"CITY " 32" X 48" 2000



Super Mario


My kid has one of these Super Mario Nintendo games. It's pretty far out. Mario goes around to the various rooms of the castle which all have paintings hanging on their walls. Some of the paintings are magical. When Mario jumps into them, there are other worlds inside.

I don't know how it is for other painters. This is how it is for me:

When I'm working on something (always more than one painting at a time) the thing I'm working on is the greatest painting the world has ever seen.

(IMHO - In the entire range of artistic experiences, there is nothing that comes close to the experience of creating. Viewing is but a dim shadow.)

Once I finish the piece and hang it in a different room, I can hardly bear to look at it. I can't tell what the hell it is.

When I see them in the gallery, I'm always embarrassed. It's kind of hard for me to be there.

It normally takes a few years to achieve the emotional disconnect which allows me to see the work completely objectively. I'm normally impressed.

Working in the studio on a daily basis is a microcosm of these same phenomena. I bring the painting along in many layers. Each layer, each section of each layer, takes the painting to an entirely different space. Leaps of advancement; plunges into ever-greater depths. The paintings always get better, but at the completion of each layer it fades again to a distant plateau. I can't see those peaks and valleys anymore. All I see is how much further I have to go.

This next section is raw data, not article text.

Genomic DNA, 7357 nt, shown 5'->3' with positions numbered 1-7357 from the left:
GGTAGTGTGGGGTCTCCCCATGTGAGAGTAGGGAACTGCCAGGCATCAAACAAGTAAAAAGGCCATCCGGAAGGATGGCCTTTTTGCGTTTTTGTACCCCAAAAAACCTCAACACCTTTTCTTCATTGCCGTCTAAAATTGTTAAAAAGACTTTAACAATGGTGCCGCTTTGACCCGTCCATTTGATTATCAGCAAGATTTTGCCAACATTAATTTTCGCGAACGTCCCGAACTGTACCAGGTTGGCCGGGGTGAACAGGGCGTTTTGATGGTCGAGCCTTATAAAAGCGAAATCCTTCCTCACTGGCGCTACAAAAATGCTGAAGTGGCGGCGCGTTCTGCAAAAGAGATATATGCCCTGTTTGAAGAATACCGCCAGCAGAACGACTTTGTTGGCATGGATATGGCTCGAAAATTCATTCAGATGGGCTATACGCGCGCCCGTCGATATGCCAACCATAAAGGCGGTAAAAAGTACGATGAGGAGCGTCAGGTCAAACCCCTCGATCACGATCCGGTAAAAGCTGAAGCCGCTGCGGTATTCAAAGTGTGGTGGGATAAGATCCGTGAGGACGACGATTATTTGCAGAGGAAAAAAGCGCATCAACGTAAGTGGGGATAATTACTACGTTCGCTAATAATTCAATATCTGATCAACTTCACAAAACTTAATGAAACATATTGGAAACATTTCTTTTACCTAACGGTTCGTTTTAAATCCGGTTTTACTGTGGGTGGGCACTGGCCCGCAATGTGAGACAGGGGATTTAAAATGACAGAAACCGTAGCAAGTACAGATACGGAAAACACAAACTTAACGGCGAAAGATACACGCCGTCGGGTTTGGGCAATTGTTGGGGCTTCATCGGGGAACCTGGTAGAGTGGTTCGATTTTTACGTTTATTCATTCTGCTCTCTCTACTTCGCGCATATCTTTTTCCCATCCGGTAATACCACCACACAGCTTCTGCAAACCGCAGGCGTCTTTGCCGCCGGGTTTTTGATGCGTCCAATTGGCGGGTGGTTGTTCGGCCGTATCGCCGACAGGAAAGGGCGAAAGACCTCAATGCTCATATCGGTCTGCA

Finally I will arrive at a place that, to me, is of undeniable significance and value. For the rest of the day I will be fascinated by it, basking in its sunshine. Once I get to that point, I know it's not going away. It will always be there.

Yet, sometimes, all it takes is for me to walk out of the room for a few minutes. When I return, it's gone again. The magic unobserved is that ephemeral.

So I'll have to sit there for a little while and stare at the piece. It helps to look from one to another.

But if you look at it just right, just like Super Mario, the painting will open up. All that stuff I planted in there is alive and growing.  There are other worlds inside.


Tim Folzenlogen
MB Modern, March 2001